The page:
fix charge/regulation command


fix ID group-ID charge/regulation cation_type anion_type keyword value(s)
  • ID, group-ID are documented in fix command

  • charge/regulation = style name of this fix command

  • cation_type = atom type of free cations

  • anion_type = atom type of free anions

  • zero or more keyword/value pairs may be appended

    keyword = pH, pKa, pKb, pIp, pIm, pKs, acid_type, base_type, lunit_nm, temp, tempfixid, nevery, nmc, rxd, seed, tag, group, onlysalt, pmcmoves
    pH value = pH of the solution (can be specified as an equal-style variable)
    pKa value = acid dissociation constant (in the -log10 representation)
    pKb value = base dissociation constant (in the -log10 representation)
    pIp value = activity (effective concentration) of free cations (in the -log10 representation)
    pIm value = activity (effective concentration) of free anions (in the -log10 representation)
    pKs value = solvent self-dissociation constant (in the -log10 representation)
    acid_type = atom type of acid groups
    base_type  = atom type of base groups
    lunit_nm value = unit length used by LAMMPS (# in the units of nanometers)
    temp value = temperature
    tempfixid value = fix ID of temperature thermostat
    nevery value = invoke this fix every nevery steps
    nmc value = number of charge regulation MC moves to attempt every nevery steps
    rxd value = cutoff distance for acid/base reaction
    seed value = random # seed (positive integer)
    tag value = yes or no (yes: The code assign unique tags to inserted ions; no: The tag of all inserted ions is "0")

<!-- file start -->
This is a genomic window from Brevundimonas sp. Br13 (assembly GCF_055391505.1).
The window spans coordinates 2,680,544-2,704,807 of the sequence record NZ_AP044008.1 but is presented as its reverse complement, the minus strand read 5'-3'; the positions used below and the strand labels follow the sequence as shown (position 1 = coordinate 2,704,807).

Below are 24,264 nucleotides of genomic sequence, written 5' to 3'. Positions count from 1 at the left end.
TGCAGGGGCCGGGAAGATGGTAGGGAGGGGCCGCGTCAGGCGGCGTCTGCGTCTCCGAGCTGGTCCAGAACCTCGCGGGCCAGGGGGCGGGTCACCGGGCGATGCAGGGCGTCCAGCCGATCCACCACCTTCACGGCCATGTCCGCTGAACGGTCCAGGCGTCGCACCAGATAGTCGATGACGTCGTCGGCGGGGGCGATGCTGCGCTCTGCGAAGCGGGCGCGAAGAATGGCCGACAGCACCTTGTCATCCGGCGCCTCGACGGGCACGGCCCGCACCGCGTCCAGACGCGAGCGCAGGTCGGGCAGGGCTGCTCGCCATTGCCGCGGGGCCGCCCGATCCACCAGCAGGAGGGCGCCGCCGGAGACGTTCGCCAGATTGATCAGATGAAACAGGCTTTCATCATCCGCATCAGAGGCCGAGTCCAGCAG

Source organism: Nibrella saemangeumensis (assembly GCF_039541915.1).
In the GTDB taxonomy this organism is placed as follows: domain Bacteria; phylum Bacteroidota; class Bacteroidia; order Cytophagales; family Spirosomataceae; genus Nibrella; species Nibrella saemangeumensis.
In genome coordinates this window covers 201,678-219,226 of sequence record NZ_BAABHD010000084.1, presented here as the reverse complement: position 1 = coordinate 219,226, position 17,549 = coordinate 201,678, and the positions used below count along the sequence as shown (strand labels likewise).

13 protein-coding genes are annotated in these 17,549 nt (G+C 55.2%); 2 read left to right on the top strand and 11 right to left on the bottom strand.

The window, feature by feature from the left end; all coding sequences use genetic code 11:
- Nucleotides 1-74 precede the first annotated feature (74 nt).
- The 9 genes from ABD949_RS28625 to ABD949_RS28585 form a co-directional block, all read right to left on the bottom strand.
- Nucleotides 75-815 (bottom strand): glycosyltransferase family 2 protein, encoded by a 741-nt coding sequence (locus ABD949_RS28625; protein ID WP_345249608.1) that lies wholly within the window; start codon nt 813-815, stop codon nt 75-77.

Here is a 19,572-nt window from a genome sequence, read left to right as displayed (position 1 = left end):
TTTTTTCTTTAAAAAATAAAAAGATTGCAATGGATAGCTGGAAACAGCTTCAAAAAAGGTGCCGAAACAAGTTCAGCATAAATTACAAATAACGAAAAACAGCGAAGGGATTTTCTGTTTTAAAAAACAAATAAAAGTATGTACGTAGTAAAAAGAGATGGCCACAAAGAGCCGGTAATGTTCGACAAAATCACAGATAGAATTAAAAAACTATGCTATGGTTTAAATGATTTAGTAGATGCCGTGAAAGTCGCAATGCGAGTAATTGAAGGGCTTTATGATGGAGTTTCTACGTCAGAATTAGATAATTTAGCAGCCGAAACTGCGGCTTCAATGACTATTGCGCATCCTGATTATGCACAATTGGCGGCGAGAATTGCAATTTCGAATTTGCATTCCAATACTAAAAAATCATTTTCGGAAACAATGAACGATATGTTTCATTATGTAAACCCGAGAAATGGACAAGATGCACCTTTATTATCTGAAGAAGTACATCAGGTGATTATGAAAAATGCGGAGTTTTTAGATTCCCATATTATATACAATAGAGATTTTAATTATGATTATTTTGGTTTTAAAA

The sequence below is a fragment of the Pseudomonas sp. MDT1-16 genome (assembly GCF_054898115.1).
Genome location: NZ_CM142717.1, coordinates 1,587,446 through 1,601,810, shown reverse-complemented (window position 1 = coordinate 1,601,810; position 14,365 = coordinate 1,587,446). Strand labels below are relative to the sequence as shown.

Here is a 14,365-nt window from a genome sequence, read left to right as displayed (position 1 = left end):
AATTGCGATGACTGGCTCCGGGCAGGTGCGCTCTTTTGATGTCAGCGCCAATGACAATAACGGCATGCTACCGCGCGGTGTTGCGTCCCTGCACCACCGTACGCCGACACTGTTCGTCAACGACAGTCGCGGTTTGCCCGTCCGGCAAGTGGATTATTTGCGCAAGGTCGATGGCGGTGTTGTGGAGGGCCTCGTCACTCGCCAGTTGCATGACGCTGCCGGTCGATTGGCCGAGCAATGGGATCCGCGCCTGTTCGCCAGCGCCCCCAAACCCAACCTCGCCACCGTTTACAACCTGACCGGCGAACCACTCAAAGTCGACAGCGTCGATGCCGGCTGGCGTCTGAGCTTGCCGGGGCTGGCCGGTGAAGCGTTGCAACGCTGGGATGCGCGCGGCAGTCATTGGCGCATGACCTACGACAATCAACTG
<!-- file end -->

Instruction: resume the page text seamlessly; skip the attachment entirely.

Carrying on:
group value = group-ID, inserted ions are assigned to group group-ID. Can be used multiple times to assign inserted ions to multiple groups.
    onlysalt values = flag charge_cation charge_anion.
       flag = yes or no (yes: the fix performs only ion insertion/deletion, no: perform acid/base dissociation and ion insertion/deletion)
       charge_cation, charge_anion = value of cation/anion charge, must be an integer (only specify if flag = yes)
    pmcmoves values = pmcA pmcB pmcI -  MC move fractions for acid ionization (pmcA), base ionization (pmcB) and free ion exchange (pmcI)


fix chareg all charge/regulation 1 2 acid_type 3 base_type 4 pKa 5.0 pKb 6.0 pH 7.0 pIp 3.0 pIm 3.0 nevery 200 nmc 200 seed 123 tempfixid fT
fix chareg all charge/regulation 1 2 pIp 3 pIm 3 onlysalt yes 2 -1 seed 123 tag yes temp 1.0


This fix performs Monte Carlo (MC) sampling of charge regulation and exchange of ions with a reservoir as discussed in (Curk1) and (Curk2). The implemented method is largely analogous to the grand-reaction ensemble method in (Landsgesell). The implementation is parallelized, compatible with existing LAMMPS functionalities, and applicable to any system utilizing discrete, ionizable groups or surface sites.

Specifically, the fix implements the following three types of MC moves, which discretely change the charge state of individual particles and insert ions into the systems: \(\mathrm{A} \rightleftharpoons \mathrm{A}^-+\mathrm{X}^+\), \(\mathrm{B} \rightleftharpoons \mathrm{B}^++\mathrm{X}^-\), and \(\emptyset \rightleftharpoons Z^-\mathrm{X}^{Z^+}+Z^+\mathrm{X}^{-Z^-}\). In the former two types of reactions, Monte Carlo moves alter the charge value of specific atoms (\(\mathrm{A}\), \(\mathrm{B}\)) and simultaneously insert a counterion to preserve the charge neutrality of the system, modeling the dissociation/association process. The last type of reaction performs grand canonical MC exchange of ion pairs with a (fictitious) reservoir.

In our implementation “acid” refers to particles that can attain charge \(q=\{0,-1\}\) and “base” to particles with \(q=\{0,1\}\), whereas the MC exchange of free ions allows any integer charge values of \({Z^+}\) and \({Z^-}\).

Here we provide several practical examples for modeling charge regulation effects in solvated systems. An acid ionization reaction (\(\mathrm{A} \rightleftharpoons \mathrm{A}^-+\mathrm{H}^+\)) can be defined via a single line in the input file

fix acid_reaction all charge/regulation 2 3 acid_type 1 pH 7.0 pKa 5.0 pIp 7.0 pIm 7.0